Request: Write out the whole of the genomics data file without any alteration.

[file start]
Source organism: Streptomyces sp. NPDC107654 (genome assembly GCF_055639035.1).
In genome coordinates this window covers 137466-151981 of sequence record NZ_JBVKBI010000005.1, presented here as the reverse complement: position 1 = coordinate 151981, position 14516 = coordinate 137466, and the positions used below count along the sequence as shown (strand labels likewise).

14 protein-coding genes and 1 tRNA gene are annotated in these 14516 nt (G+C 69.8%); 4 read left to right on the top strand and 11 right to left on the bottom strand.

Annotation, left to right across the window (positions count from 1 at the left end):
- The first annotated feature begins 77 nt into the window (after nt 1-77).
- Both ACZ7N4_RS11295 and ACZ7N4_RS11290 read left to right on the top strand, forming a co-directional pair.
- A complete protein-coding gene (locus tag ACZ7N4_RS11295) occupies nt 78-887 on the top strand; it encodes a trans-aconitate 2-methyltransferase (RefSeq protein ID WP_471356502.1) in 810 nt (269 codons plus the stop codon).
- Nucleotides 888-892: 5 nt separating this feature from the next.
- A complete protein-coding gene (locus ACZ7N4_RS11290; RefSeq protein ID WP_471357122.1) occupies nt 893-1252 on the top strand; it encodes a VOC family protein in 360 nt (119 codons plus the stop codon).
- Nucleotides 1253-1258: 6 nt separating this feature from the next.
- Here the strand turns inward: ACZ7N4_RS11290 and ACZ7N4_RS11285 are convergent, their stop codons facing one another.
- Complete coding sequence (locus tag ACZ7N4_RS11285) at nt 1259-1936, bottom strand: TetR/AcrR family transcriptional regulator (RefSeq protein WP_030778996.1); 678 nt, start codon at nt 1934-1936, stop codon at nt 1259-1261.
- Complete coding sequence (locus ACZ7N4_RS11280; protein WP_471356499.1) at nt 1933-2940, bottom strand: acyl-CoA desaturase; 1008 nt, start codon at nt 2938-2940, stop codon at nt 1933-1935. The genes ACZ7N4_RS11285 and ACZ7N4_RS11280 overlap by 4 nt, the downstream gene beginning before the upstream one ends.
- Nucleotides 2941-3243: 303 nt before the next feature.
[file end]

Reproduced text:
Source organism: Streptomyces sp. NPDC107654 (genome assembly GCF_055639035.1).
In genome coordinates this window covers 137466-151981 of sequence record NZ_JBVKBI010000005.1, presented here as the reverse complement: position 1 = coordinate 151981, position 14516 = coordinate 137466, and the positions used below count along the sequence as shown (strand labels likewise).

14 protein-coding genes and 1 tRNA gene are annotated in these 14516 nt (G+C 69.8%); 4 read left to right on the top strand and 11 right to left on the bottom strand.

Annotation, left to right across the window (positions count from 1 at the left end):
- The first annotated feature begins 77 nt into the window (after nt 1-77).
- Both ACZ7N4_RS11295 and ACZ7N4_RS11290 read left to right on the top strand, forming a co-directional pair.
- A complete protein-coding gene (locus tag ACZ7N4_RS11295) occupies nt 78-887 on the top strand; it encodes a trans-aconitate 2-methyltransferase (RefSeq protein ID WP_471356502.1) in 810 nt (269 codons plus the stop codon).
- Nucleotides 888-892: 5 nt separating this feature from the next.
- A complete protein-coding gene (locus ACZ7N4_RS11290; RefSeq protein ID WP_471357122.1) occupies nt 893-1252 on the top strand; it encodes a VOC family protein in 360 nt (119 codons plus the stop codon).
- Nucleotides 1253-1258: 6 nt separating this feature from the next.
- Here the strand turns inward: ACZ7N4_RS11290 and ACZ7N4_RS11285 are convergent, their stop codons facing one another.
- Complete coding sequence (locus tag ACZ7N4_RS11285) at nt 1259-1936, bottom strand: TetR/AcrR family transcriptional regulator (RefSeq protein WP_030778996.1); 678 nt, start codon at nt 1934-1936, stop codon at nt 1259-1261.
- Complete coding sequence (locus ACZ7N4_RS11280; protein WP_471356499.1) at nt 1933-2940, bottom strand: acyl-CoA desaturase; 1008 nt, start codon at nt 2938-2940, stop codon at nt 1933-1935. The genes ACZ7N4_RS11285 and ACZ7N4_RS11280 overlap by 4 nt, the downstream gene beginning before the upstream one ends.
- Nucleotides 2941-3243: 303 nt before the next feature.